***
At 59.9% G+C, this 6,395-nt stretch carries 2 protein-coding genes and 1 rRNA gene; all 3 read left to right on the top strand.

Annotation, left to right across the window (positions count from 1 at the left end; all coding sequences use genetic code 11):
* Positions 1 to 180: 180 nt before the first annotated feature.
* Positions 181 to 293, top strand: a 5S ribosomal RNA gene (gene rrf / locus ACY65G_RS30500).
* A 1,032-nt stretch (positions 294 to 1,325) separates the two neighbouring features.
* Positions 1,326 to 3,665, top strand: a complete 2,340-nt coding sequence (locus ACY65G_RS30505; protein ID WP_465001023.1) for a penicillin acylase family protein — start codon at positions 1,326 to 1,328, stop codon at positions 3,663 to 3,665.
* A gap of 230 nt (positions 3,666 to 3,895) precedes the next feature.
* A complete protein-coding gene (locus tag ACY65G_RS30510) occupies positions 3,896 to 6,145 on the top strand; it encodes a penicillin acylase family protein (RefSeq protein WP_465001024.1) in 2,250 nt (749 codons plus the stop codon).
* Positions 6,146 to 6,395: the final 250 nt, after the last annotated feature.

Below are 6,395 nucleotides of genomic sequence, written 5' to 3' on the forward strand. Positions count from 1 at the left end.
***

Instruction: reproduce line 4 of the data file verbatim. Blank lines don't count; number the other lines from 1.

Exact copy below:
* Positions 181 to 293, top strand: a 5S ribosomal RNA gene (gene rrf / locus ACY65G_RS30500).